Allen Park – While some of us have been whispering about the NFL Draft since the Detroit Lions were officially eliminated from postseason contention, once the calendar flips to January, there’s no reason not to talk about the pinnacle event of the NFL offseason.

The Lions are scheduled to pick No. 8 this year, the highest the team has selected since taking defensive tackle Ndamukong Suh No. 2 overall in 2010. But where the Lions are slotted now doesn’t mean that’s where they’ll be choosing come April 25.

That’s a point Lions coach Matt Patricia made in an interview with the team’s web site this week, essentially letting everyone know the Lions’ first-round choice is for sale.

“Well, when we get into that process here, we’ll obviously understand the different talent level that’s out there,” Patricia said in the video posted Thursday. “I think when you have a top-10 draft power, from that standpoint, it also gives you a value of trade. I think there’s things in there that we can do where teams might at those particular spots. Or we might have a player that we like at those particular spots through the course of the draft. We’ll attack that when we get to it. Certainly we’re excited about trying to make our team better, whether it’s free agency or the draft.”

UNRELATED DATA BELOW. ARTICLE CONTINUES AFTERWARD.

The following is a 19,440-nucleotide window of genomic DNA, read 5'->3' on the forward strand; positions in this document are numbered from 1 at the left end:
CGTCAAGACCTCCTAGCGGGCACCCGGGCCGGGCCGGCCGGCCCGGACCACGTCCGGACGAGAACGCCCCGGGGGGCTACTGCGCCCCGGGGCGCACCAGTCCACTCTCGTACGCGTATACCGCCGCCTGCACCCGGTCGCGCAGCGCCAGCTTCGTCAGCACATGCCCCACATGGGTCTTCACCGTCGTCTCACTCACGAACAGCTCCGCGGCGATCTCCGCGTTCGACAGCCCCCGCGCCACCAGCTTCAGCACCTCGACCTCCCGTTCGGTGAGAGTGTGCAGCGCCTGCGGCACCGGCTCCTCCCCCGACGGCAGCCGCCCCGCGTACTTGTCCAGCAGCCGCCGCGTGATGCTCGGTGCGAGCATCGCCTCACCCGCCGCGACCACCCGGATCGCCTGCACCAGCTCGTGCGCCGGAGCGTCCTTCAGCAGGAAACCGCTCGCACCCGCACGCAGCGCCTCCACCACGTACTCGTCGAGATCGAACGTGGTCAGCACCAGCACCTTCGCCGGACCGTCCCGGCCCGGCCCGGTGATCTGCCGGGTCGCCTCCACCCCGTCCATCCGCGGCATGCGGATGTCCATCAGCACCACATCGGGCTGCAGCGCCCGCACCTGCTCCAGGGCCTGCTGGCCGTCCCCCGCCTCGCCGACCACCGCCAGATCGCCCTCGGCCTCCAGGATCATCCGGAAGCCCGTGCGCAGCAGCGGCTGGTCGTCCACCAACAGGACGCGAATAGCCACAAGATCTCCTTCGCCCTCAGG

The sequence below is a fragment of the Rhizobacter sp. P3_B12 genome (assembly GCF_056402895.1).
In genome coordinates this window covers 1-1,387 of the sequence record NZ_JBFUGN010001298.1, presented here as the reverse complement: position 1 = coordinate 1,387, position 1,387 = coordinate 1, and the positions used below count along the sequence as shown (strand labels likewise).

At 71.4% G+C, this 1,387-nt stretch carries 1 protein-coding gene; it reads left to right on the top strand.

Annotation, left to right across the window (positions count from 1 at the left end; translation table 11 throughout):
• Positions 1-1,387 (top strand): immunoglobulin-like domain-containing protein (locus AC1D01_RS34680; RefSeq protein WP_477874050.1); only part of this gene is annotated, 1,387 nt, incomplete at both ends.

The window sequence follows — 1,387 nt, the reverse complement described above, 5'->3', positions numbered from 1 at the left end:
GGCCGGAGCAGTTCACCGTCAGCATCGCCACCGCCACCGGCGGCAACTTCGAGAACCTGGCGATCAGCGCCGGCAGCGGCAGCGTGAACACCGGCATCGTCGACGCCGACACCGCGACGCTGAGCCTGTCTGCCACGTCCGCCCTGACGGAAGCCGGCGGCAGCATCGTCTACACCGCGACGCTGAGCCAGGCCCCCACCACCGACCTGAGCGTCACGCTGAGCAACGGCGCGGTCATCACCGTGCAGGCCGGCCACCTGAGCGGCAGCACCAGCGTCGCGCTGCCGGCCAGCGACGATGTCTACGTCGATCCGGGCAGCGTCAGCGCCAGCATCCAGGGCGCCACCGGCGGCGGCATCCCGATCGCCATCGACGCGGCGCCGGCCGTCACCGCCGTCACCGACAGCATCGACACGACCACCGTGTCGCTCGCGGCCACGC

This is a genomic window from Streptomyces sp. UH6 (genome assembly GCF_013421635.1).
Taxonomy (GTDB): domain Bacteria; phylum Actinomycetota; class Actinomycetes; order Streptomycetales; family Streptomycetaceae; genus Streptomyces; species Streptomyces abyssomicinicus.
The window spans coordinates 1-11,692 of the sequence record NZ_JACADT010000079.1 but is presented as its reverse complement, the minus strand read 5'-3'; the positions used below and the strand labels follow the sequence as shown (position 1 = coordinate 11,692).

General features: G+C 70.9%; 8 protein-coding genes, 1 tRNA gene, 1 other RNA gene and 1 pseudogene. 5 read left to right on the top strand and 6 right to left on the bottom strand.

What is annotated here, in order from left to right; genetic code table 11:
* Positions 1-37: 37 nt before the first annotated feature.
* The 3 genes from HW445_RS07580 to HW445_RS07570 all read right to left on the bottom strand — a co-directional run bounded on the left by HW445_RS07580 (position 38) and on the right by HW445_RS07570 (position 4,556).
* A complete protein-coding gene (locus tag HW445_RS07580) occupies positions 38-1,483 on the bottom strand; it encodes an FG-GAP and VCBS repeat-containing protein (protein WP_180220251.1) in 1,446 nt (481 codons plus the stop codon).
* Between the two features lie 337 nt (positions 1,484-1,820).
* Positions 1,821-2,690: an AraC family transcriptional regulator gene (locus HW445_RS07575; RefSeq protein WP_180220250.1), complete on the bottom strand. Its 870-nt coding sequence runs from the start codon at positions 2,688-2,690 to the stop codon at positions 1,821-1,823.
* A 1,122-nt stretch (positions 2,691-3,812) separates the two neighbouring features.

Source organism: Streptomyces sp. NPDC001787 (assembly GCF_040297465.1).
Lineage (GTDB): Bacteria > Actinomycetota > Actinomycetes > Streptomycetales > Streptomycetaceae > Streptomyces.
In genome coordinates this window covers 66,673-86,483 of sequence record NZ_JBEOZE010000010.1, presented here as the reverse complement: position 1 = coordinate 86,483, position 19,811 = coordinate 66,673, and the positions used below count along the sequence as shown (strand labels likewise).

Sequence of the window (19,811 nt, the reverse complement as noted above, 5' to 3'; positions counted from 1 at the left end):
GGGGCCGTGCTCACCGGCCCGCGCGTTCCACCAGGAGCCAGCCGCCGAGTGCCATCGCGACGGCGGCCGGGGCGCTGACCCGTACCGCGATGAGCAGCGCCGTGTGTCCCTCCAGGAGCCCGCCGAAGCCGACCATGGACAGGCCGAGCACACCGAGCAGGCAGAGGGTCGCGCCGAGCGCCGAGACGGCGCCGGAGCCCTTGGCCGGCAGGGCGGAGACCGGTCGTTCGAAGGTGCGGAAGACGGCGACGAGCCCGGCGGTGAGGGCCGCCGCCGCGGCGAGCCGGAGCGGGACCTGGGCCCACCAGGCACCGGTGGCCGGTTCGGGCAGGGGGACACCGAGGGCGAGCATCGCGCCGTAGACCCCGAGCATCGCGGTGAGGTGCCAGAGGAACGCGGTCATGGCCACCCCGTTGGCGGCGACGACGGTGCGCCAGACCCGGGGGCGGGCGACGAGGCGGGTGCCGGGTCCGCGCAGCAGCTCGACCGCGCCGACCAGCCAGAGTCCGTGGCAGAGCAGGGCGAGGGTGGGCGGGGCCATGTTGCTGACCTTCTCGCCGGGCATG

Trades in the top 10 have become commonplace. There has been at least one trade of a top-10 pick in eight of the past 10 years and multiple trades seven times during that stretch, including the past three drafts.

The No. 8 pick has been swapped five times the past decade, in 2013, 2014 and three times in 2016.

In 2013, the Bills sent the No. 8 pick and their third-round choice (71) to the Rams in exchange for picks 16, 46, 78 and 222. The following year, in a far less complicated swap, the Vikings moved down one spot, from eight to nine, picking up an extra fifth-rounder (No.  145) from the Browns in the process.

Finally, in 2016, the No. 8 pick changed hands multiple times. First, Miami sent the selection to Philadelphia in exchange for linebacker Kiko Alonso, cornerback Byron Maxwell and the Eagles’ No. 13 later in the first round.

Philadelphia then packaged the No. 8 with picks 77 and 100, plus a future first-rounder, to Cleveland to move up to No. 2 and take quarterback Carson Wentz.

The Browns then moved the No. 8 pick, shipping it with a sixth-round choice (176) to the Titans for a first (15) and third (76), plus a future second-rounder.